The Making And Remaking Of Afghanistan : Code Switch For two decades, many Americans have seen Afghanistan depicted primarily through the lens of war. But that's not the full story — not even close. Afghanistan has a long, rich, complex history and culture. A lot of it flies in the face of the images those of us in the U.S. are exposed to. So this week, our friends at Throughline are helping us understand the fuller story.

The Making And Remaking Of Afghanistan

The Making And Remaking Of Afghanistan

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Isabel Seliger for NPR
Isabel Seliger
Isabel Seliger for NPR

In October 2001 — just about 20 years ago — the U.S. invaded Afghanistan in response to the attacks of September 11. It's been the longest war in the history of the United States. It's been going on for so long, that this war that killed so many Afghan people and U.S. military personnel rarely made front page news anymore. But when Afghanistan did make the news, it was mostly a country defined by the ongoing military occupation and by violence.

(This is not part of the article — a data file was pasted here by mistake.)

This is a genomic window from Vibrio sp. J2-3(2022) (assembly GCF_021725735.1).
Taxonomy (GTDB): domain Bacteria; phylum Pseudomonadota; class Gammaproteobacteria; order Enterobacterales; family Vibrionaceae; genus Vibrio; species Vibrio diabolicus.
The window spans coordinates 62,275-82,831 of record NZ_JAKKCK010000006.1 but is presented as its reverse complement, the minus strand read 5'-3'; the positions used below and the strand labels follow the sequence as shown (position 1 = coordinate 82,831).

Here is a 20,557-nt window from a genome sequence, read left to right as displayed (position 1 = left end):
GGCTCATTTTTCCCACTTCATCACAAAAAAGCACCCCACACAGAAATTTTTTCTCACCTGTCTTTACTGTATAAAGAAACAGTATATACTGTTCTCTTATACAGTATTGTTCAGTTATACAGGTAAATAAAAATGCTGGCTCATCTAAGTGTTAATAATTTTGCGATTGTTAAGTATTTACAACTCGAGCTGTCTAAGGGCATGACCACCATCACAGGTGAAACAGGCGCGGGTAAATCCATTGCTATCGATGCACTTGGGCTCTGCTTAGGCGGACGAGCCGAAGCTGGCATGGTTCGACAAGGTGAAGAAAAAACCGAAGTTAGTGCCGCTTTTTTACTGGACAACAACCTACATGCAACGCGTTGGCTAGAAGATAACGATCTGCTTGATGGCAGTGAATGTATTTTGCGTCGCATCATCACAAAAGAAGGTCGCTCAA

But that's not the full story — not even close. Afghanistan has a long, rich, complex history and culture. A lot of it flies in the face of what those of us in the U.S. are exposed to, or is in direct opposition to the stereotypes that we do see portrayed.

So this week, we're sharing an episode from our play-cousins at Throughline. They spent some time unspooling the history of Afghanistan — its art, its culture, its people — and they used the stories that Afghans have told about themselves through the ages to do it.

By the way, if you listen to this episode and find yourself wanting more, you are in luck. The Throughline team is coming out with part two of the series — about the rise of the Taliban — later this week.